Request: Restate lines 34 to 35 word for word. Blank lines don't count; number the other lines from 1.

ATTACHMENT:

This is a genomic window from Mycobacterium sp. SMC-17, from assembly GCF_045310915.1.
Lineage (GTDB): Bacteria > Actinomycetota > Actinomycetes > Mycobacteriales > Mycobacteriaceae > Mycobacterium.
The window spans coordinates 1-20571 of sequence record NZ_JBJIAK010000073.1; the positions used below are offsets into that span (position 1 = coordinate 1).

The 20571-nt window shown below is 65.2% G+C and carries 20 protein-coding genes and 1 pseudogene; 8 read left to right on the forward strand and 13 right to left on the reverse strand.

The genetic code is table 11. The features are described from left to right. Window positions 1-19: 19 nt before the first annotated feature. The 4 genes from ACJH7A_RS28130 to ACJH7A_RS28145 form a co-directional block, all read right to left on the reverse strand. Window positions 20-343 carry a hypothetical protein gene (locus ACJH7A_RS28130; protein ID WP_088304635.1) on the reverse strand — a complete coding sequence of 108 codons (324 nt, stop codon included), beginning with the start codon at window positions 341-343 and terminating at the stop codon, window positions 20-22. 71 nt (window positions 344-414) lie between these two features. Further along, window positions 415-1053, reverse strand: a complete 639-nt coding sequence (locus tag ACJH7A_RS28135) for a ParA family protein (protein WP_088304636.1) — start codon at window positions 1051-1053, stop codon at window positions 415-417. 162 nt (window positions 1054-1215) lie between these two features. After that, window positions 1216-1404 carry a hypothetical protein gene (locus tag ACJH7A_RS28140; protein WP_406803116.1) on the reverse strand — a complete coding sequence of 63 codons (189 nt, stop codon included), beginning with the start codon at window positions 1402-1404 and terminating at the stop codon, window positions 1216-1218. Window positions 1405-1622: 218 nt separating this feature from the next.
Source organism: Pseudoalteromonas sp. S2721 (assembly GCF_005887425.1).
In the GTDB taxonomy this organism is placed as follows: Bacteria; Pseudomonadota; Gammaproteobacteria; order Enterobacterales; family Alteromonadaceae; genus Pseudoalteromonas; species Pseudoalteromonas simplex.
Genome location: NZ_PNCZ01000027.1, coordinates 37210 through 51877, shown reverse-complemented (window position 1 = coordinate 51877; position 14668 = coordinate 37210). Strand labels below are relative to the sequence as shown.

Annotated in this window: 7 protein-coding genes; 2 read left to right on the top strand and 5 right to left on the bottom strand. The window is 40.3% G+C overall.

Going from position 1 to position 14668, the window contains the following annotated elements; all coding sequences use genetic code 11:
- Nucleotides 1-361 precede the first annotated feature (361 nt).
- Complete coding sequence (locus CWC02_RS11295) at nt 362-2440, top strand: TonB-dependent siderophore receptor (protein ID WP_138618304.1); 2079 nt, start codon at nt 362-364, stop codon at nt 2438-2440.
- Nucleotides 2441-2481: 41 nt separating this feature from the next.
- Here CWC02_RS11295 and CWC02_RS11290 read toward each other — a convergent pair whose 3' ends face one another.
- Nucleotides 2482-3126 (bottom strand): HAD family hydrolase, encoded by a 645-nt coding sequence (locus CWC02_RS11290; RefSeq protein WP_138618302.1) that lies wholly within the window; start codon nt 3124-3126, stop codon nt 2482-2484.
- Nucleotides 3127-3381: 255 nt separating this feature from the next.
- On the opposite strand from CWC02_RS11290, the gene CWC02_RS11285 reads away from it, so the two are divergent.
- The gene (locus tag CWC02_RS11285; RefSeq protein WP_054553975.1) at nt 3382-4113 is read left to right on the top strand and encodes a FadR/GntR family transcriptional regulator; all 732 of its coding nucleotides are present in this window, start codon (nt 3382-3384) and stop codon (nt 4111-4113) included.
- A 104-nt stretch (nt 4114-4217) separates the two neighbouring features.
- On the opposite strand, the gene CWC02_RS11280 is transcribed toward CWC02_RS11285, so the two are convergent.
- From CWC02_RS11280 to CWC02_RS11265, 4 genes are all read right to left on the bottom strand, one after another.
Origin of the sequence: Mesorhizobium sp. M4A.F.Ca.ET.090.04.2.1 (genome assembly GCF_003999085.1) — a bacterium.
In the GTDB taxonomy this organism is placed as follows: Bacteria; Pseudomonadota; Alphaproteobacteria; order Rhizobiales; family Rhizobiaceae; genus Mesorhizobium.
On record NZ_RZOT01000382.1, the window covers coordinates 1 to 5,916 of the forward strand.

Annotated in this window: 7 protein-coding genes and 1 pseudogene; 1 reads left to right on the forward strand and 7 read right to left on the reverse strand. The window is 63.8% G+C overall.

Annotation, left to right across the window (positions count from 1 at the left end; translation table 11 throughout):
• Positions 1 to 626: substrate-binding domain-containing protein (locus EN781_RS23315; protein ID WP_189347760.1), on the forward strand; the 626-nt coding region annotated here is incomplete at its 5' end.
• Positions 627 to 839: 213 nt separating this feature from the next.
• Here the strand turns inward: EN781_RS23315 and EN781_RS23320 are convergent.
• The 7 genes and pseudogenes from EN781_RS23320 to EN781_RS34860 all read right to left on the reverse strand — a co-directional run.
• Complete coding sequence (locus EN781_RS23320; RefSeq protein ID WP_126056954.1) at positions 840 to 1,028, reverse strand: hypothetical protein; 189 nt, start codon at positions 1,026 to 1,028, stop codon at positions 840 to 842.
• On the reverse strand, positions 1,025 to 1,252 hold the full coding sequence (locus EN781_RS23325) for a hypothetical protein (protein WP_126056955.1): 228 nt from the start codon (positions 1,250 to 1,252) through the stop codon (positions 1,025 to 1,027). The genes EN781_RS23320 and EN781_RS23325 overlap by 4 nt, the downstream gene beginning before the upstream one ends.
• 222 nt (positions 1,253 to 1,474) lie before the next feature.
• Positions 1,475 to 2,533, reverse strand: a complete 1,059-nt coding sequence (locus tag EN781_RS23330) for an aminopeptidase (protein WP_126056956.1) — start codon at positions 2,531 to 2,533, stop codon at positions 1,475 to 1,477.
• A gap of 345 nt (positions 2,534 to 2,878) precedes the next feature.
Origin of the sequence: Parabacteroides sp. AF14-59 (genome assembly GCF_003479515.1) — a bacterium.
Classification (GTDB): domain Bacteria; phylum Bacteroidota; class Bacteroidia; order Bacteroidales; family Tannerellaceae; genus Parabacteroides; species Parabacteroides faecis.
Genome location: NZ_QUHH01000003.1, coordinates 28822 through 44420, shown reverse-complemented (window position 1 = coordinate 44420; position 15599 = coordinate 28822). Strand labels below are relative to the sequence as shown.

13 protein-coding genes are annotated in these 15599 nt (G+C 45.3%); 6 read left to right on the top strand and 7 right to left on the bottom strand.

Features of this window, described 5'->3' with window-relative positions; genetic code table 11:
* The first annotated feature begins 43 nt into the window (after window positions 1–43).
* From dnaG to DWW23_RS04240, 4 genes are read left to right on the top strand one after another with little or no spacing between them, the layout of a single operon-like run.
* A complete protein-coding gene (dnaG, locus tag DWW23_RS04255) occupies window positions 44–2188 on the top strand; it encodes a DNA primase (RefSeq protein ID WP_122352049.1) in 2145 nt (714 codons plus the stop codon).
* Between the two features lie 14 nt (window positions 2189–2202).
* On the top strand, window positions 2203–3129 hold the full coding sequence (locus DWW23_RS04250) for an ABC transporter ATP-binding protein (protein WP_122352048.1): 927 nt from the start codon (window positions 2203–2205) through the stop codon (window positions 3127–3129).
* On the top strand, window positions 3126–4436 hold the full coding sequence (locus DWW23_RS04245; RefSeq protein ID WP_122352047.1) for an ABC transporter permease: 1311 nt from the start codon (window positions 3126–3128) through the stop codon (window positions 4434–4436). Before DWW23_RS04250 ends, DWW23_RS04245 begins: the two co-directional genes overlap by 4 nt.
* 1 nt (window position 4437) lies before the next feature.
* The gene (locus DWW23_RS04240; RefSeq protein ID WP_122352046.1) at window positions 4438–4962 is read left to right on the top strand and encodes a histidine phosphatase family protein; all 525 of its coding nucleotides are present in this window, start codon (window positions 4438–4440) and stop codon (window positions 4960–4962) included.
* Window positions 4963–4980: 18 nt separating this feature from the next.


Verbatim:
• Positions 1,475 to 2,533, reverse strand: a complete 1,059-nt coding sequence (locus tag EN781_RS23330) for an aminopeptidase (protein WP_126056956.1) — start codon at positions 2,531 to 2,533, stop codon at positions 1,475 to 1,477.
• A gap of 345 nt (positions 2,534 to 2,878) precedes the next feature.